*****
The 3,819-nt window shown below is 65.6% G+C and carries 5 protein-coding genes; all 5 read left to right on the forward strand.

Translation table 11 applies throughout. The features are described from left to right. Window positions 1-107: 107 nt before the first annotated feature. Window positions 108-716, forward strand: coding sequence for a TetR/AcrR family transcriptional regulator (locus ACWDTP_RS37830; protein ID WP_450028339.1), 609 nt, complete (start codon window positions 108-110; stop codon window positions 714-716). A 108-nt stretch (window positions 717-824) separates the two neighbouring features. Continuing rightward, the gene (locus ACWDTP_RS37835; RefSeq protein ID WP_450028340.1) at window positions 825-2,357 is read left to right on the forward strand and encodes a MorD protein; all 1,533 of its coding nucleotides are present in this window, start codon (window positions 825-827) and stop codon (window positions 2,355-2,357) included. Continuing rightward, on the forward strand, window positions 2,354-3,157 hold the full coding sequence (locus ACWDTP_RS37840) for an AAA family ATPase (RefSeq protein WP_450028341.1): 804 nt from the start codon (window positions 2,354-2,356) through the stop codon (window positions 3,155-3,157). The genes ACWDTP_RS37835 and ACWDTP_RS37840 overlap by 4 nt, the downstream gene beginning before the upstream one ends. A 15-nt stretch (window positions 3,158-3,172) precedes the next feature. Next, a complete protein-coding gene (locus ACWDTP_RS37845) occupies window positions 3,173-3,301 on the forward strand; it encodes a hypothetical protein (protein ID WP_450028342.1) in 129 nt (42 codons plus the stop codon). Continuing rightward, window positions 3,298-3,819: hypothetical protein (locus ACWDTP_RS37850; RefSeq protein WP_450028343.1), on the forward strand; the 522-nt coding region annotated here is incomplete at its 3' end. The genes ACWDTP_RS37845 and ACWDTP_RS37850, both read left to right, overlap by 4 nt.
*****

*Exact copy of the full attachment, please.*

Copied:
The 3,819-nt window shown below is 65.6% G+C and carries 5 protein-coding genes; all 5 read left to right on the forward strand.

Translation table 11 applies throughout. The features are described from left to right. Window positions 1-107: 107 nt before the first annotated feature. Window positions 108-716, forward strand: coding sequence for a TetR/AcrR family transcriptional regulator (locus ACWDTP_RS37830; protein ID WP_450028339.1), 609 nt, complete (start codon window positions 108-110; stop codon window positions 714-716). A 108-nt stretch (window positions 717-824) separates the two neighbouring features. Continuing rightward, the gene (locus ACWDTP_RS37835; RefSeq protein ID WP_450028340.1) at window positions 825-2,357 is read left to right on the forward strand and encodes a MorD protein; all 1,533 of its coding nucleotides are present in this window, start codon (window positions 825-827) and stop codon (window positions 2,355-2,357) included. Continuing rightward, on the forward strand, window positions 2,354-3,157 hold the full coding sequence (locus ACWDTP_RS37840) for an AAA family ATPase (RefSeq protein WP_450028341.1): 804 nt from the start codon (window positions 2,354-2,356) through the stop codon (window positions 3,155-3,157). The genes ACWDTP_RS37835 and ACWDTP_RS37840 overlap by 4 nt, the downstream gene beginning before the upstream one ends. A 15-nt stretch (window positions 3,158-3,172) precedes the next feature. Next, a complete protein-coding gene (locus ACWDTP_RS37845) occupies window positions 3,173-3,301 on the forward strand; it encodes a hypothetical protein (protein ID WP_450028342.1) in 129 nt (42 codons plus the stop codon). Continuing rightward, window positions 3,298-3,819: hypothetical protein (locus ACWDTP_RS37850; RefSeq protein WP_450028343.1), on the forward strand; the 522-nt coding region annotated here is incomplete at its 3' end. The genes ACWDTP_RS37845 and ACWDTP_RS37850, both read left to right, overlap by 4 nt.